Breton language
Bretons settled on the Bretagne peninsula in the 4th and the 6th century AD. They immigrated by waves from Cornwall and Wales under the pressure of Saxons, Angles and Jutes who started migrating to Britain. Moreover, Celtic tribes in Britain were too numerous to provide themselves with food with their primitive economy. So several tribes decided to leave the islands. Bretons came to Armorica (or what Bretagne was called then: from Gaulish are-more "near the sea") and assimilated native tribes, also Celtic, borrowing some features of their language, also converting them into Christianity.

During the 7th and 8th centuries a number of petty principalities developed in Bretagne. These principalities became subject to Charlemagne early in the 9th century, but in 846, under a leader, Nomenöe, who had united the country against invaders, the Bretons revolted against Charlemagne's grandson, Charles the Bald, and won independence. In the latter part of the 10th century the Bretons acknowledged the rule of the Norman dukes. Geoffrey, count of Rennes, proclaimed himself duke of Bretagne in 922. The dukedom became, through marriage, a possession of Geoffrey Plantagenet, son of Henry II, king of England, in 1171. It reverted to a line of French dukes at Rennes early in the 13th century. In 1491, when Anne of Bretagne, who had inherited the duchy, married Charles VIII, king of France, Bretagne was temporarily united with France. The union became permanent by treaty in 1532, during the reign of the French king Francis I, who had married Claude, daughter of Anne of Bretagne.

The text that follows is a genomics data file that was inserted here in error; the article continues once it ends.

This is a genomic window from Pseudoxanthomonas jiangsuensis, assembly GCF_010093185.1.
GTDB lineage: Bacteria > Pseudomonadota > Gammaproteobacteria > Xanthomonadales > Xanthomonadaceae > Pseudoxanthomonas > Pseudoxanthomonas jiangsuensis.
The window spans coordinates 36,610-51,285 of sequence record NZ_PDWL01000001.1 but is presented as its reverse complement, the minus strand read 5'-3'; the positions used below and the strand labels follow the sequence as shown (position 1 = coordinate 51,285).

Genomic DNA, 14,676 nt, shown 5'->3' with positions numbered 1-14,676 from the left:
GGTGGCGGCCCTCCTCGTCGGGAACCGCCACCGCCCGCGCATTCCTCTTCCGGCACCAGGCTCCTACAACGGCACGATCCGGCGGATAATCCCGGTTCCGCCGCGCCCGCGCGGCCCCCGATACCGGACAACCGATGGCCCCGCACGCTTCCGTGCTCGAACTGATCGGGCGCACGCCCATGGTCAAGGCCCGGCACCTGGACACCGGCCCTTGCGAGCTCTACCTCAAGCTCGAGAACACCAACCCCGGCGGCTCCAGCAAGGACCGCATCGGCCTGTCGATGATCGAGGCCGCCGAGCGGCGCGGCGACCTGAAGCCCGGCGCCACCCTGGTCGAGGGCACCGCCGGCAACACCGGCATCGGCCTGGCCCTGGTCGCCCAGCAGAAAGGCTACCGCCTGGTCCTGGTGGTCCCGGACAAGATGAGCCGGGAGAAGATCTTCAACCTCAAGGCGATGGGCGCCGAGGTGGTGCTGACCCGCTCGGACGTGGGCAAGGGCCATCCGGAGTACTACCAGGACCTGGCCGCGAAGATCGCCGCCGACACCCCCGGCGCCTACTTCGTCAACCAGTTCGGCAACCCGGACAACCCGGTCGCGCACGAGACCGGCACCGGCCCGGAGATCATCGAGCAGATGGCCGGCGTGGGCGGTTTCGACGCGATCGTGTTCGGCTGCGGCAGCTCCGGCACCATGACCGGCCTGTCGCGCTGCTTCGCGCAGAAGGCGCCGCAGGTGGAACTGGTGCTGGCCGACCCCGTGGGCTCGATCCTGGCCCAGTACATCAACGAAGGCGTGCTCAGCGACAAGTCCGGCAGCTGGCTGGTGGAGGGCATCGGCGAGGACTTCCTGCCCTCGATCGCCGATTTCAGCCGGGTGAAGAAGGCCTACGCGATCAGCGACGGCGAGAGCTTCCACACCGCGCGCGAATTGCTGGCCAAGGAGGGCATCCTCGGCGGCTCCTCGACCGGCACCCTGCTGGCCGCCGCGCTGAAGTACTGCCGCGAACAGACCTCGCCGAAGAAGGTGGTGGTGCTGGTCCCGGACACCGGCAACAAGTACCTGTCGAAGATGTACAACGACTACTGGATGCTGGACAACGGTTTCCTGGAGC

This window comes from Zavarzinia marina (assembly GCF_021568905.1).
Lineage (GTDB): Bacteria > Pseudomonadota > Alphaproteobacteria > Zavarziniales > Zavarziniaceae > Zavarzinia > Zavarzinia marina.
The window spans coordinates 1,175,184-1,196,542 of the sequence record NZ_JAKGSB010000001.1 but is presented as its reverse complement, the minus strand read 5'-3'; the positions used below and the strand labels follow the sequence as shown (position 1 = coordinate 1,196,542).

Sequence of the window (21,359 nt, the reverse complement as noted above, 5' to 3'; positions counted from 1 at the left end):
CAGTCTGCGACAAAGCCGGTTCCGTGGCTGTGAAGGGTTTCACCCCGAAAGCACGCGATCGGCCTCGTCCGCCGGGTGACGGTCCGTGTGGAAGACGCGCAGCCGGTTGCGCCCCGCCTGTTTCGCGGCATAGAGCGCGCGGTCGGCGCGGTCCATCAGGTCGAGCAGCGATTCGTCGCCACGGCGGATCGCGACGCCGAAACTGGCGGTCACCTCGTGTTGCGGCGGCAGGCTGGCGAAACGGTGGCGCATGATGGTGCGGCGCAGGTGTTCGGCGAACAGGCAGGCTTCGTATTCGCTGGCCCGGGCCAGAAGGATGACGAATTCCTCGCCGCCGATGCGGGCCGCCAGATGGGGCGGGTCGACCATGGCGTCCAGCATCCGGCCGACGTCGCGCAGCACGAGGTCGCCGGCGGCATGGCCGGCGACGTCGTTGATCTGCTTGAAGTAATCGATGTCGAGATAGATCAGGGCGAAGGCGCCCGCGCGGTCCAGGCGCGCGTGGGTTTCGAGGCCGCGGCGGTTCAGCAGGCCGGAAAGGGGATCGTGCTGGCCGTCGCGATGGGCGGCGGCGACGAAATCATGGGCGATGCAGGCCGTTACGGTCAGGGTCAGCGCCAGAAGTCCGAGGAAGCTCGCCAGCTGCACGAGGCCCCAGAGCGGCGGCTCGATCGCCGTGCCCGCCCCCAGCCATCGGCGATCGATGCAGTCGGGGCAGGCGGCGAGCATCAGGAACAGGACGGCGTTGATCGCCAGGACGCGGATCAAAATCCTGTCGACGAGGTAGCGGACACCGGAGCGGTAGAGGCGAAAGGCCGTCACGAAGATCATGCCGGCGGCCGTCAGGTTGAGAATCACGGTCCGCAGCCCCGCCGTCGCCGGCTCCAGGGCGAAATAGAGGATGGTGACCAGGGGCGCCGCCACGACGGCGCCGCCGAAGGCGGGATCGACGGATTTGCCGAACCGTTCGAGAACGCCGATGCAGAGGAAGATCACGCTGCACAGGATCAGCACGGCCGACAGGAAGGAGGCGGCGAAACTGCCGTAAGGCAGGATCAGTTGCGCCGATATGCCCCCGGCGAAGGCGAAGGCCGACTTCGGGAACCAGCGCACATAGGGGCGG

Many Bretons still speak their language, and there's rich literature written in Breton, so the language is not considered as becoming extinct or endangered. The language became richer in vowels and consonants as nasals were developed under the French influence. But the traditional Insular Celtic structure of the language is preserved with its rich system of initial mutations, prepositional pronouns and progressive verb forms. Breton is more evoluted than Welsh, perhaps due to the lack of a learned culture. The verb is always at the second place and an extensive use is made of compound tenses, like in French, German and English. It has got a verb "to have", derivated from "to be" but which is no longer considered as a suppletive construction (Kaout). It has two genders (masculine and feminine), distinguished by the way of consonant changes (mutations) and inflect its prepositions. Also Breton borrowed plenty of words from French: mainly the terms of modern civilization. But the language is productive and survivable. It still looks much like Welsh or Cornish, the two mother tongues of modern Bretons. The language itself is divided into four major dialects : Leoneg
around Brest (on which the literary and standard tongue is based ), Tregereg around Treguire, Kerneveg around Quimper and Gwenedeg. The last one differs a lot from the standard language and has its own literary tradition. It could be considered as a language by itself and has been said to descend from Gaulish.

Breton Links